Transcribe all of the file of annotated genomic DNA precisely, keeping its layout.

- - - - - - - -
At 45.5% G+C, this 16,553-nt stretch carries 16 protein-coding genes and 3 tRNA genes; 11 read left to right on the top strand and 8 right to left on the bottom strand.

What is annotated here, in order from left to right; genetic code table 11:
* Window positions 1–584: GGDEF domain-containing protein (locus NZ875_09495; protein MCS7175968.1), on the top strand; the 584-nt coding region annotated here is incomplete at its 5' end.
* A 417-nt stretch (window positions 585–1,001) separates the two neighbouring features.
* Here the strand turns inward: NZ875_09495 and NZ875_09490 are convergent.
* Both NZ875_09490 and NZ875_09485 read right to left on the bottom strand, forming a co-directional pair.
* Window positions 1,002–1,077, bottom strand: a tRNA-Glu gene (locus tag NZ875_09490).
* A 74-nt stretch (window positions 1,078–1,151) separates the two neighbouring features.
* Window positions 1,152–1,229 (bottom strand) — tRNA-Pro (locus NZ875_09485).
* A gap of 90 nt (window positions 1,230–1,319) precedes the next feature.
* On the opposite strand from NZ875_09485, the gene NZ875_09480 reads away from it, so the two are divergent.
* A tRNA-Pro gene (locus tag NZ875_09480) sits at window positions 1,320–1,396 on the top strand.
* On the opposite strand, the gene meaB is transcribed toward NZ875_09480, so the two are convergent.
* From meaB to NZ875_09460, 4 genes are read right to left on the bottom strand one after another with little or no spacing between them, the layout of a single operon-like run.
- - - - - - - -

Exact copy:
At 45.5% G+C, this 16,553-nt stretch carries 16 protein-coding genes and 3 tRNA genes; 11 read left to right on the top strand and 8 right to left on the bottom strand.

What is annotated here, in order from left to right; genetic code table 11:
* Window positions 1–584: GGDEF domain-containing protein (locus NZ875_09495; protein MCS7175968.1), on the top strand; the 584-nt coding region annotated here is incomplete at its 5' end.
* A 417-nt stretch (window positions 585–1,001) separates the two neighbouring features.
* Here the strand turns inward: NZ875_09495 and NZ875_09490 are convergent.
* Both NZ875_09490 and NZ875_09485 read right to left on the bottom strand, forming a co-directional pair.
* Window positions 1,002–1,077, bottom strand: a tRNA-Glu gene (locus tag NZ875_09490).
* A 74-nt stretch (window positions 1,078–1,151) separates the two neighbouring features.
* Window positions 1,152–1,229 (bottom strand) — tRNA-Pro (locus NZ875_09485).
* A gap of 90 nt (window positions 1,230–1,319) precedes the next feature.
* On the opposite strand from NZ875_09485, the gene NZ875_09480 reads away from it, so the two are divergent.
* A tRNA-Pro gene (locus tag NZ875_09480) sits at window positions 1,320–1,396 on the top strand.
* On the opposite strand, the gene meaB is transcribed toward NZ875_09480, so the two are convergent.
* From meaB to NZ875_09460, 4 genes are read right to left on the bottom strand one after another with little or no spacing between them, the layout of a single operon-like run.